- SCP22: Australian response to GRULAC proposal to revise 1979 WIPO Model Law for Developing Countries on Inventions
- WIPO SCP22: KEI statement on GRULAC proposal (SCP/22/5)
- SCP22: India’s Intervention on inventive step (SCP/22/3)
- SCP22: Opening statement of the Group of Latin American and Caribbean Countries
- USTR proposals in TPP are in conflict with U.S. Supreme Court decisions on State Sovereign Immunity
- Eleven of the 28 House democrats supporting Fast Track write USTR about Medicine IPR issues
- WIPO Standing Committee on the Law of Patents: What's on the agenda?
- Sanders offers amendment to create compulsory licenses on medical inventions, for veterans
- KEI letter to Register of Copyrights, USPTO and OSTP on copyright issues in TPP
- Mylan criticisms of the TPP provisions as regards generic medicines, warns USTR on "lazy drafting"
SCP22: Australian response to GRULAC proposal to revise 1979 WIPO Model Law for Developing Countries on InventionsSubmitted by thiru on 29. July 2015 - 9:59
On 29 July 2015, Australia provided the following response to the proposal by the Group of Latin American and Caribbean Countries (GRULAC) to revise the 1979 WIPO Model Law for Developing Countries on Inventions.
Australian Delegation Proposal
The Secretariat prepare a study on:
1) experiences of how developing countries and least developed countries (LDCs) have implemented the patent model law; or
2) to determine the unmet need for a patent model law.
Knowledge Ecology International (KEI) delivered the following intervention on 29 July 2015 during WIPO discussions on the proposal by the Group of Latin American and Caribbean Countries (GRULAC) to revise the 1979 WIPO Model Law for Developing Countries on Inventions.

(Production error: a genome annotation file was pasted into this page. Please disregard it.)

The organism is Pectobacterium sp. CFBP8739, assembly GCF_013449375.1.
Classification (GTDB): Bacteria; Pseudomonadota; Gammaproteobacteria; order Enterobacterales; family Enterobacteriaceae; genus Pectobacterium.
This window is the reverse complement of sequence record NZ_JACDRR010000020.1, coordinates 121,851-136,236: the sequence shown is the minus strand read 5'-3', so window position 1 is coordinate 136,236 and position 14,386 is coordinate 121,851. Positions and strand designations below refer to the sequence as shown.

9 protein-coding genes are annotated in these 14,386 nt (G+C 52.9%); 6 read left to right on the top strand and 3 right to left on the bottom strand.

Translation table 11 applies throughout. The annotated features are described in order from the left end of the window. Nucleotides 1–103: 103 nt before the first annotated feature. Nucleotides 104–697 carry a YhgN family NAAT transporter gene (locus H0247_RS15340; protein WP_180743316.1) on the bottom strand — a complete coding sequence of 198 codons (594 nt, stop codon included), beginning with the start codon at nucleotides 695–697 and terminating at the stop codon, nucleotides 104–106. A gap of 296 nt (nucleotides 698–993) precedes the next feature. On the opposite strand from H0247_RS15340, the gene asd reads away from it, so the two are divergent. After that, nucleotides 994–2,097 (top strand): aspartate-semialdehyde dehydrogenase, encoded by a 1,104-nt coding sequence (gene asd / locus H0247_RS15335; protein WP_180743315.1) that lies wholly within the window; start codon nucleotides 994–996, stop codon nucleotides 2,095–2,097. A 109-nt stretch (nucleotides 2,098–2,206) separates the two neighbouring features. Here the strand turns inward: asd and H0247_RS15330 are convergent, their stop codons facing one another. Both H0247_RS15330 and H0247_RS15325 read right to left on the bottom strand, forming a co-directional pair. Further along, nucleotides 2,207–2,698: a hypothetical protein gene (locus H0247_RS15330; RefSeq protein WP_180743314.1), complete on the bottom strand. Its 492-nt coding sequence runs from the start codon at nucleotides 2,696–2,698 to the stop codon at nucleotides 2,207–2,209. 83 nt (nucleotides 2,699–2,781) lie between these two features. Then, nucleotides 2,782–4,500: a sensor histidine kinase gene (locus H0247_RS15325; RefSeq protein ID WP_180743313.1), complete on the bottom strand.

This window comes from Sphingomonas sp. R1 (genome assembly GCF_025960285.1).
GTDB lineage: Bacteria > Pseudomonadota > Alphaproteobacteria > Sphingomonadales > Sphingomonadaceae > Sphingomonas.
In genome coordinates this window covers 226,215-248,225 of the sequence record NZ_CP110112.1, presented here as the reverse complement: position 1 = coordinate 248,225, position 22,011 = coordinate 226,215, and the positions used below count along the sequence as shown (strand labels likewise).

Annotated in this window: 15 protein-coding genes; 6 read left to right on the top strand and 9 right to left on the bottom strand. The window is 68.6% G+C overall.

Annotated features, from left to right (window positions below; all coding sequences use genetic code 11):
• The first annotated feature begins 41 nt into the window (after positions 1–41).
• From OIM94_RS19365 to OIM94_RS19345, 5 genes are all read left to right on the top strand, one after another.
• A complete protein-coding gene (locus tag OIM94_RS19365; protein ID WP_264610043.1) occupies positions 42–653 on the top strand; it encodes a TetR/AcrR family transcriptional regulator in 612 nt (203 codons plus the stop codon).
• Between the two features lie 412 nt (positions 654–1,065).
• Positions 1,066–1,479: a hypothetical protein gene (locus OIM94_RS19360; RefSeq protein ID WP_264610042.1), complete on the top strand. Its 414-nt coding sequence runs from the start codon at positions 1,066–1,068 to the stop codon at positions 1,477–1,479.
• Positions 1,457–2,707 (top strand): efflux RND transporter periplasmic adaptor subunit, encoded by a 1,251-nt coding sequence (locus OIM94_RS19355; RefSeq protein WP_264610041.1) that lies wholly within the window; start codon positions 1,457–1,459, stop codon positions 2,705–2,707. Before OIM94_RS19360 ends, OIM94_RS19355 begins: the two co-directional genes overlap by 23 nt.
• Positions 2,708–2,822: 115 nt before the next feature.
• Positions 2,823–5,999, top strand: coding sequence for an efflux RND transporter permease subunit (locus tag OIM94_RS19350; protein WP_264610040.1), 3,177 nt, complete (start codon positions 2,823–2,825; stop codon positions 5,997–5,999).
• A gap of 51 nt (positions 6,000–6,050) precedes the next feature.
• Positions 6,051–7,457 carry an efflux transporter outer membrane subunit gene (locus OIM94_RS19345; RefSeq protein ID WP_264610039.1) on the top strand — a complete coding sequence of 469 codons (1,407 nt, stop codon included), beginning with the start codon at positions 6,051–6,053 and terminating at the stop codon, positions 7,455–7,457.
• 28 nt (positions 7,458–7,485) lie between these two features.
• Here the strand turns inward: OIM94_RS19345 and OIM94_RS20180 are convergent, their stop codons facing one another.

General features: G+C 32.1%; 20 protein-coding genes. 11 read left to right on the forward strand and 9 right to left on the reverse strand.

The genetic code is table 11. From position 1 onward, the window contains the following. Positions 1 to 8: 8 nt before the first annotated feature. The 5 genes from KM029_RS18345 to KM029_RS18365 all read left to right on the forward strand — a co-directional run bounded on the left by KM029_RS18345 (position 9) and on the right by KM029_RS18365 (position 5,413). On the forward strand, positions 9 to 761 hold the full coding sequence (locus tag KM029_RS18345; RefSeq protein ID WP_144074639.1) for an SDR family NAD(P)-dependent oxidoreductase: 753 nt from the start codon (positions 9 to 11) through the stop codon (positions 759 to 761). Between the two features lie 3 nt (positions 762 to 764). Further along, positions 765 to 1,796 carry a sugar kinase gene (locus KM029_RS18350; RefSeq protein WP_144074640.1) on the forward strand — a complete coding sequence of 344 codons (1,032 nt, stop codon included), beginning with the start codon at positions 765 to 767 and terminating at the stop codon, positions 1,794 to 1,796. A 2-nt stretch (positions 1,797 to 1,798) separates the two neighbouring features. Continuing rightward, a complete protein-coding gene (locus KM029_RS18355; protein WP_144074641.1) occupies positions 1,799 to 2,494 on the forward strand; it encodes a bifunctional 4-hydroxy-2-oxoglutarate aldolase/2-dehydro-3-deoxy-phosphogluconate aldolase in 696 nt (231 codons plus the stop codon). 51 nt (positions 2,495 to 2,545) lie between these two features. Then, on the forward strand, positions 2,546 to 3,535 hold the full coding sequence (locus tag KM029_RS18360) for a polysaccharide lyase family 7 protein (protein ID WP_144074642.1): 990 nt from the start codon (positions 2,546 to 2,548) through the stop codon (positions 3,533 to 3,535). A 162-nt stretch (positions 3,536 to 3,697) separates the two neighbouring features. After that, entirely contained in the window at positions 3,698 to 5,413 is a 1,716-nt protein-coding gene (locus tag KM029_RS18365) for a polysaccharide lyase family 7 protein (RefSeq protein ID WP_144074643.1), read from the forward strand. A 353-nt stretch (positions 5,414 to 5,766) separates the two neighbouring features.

KEI statement on GRULAC proposal (SCP/22/5)
WIPO Standing Committee on the Law of Patents (SCP)
29 July 2015
Proposal: Engage Member States in the Revision of the 1979 WIPO Model Law for Developing Countries on Inventions
India delivered this lengthy, nuanced intervention on inventive step on 28 July 2015 citing the US Supreme Court observations on a person skilled in the art (PSIA), the KSR Int'l Co. v. Teleflex, Inc. decision on obviousness as applied to patent claims, the IPAB Roche decision (in relation to inventive step) and jurisprudence from the House of Lords on inventive step.
India’s Intervention on a study on inventive step (SCP/22/3) at SCP/22
On Monday afternoon, 27 July 2015, Brazil on behalf of the Group of Latin American and Caribbean Countries (GRULAC) delivered the following opening statement which,inter alia, called for a
Attached is a letter from eleven of the 28 House Democrats that supported the Trade Promotion Authority (TPA) Fast Track legislation, on the topic of intellectual property rights and medicine. The letter, which is moderate and cautious in substance, but overall helpful given where negotiations stand, closes by telling Ambassador Froman that "As members who support trade done right, we strongly believe that TPP must not inhibit access to lifesaving medicines."
The World Intellectual Property Organization's (WIPO) Twenty-Second session of the Standing Committee on the Law of Patents (SCP) is taking place from 27 July 2015 to 31 July 2015 in Geneva, Switzerland. The prior session of the Committee (November 2014) ended in deadlock. Ultimately, patents and health proved to be the deciding factor.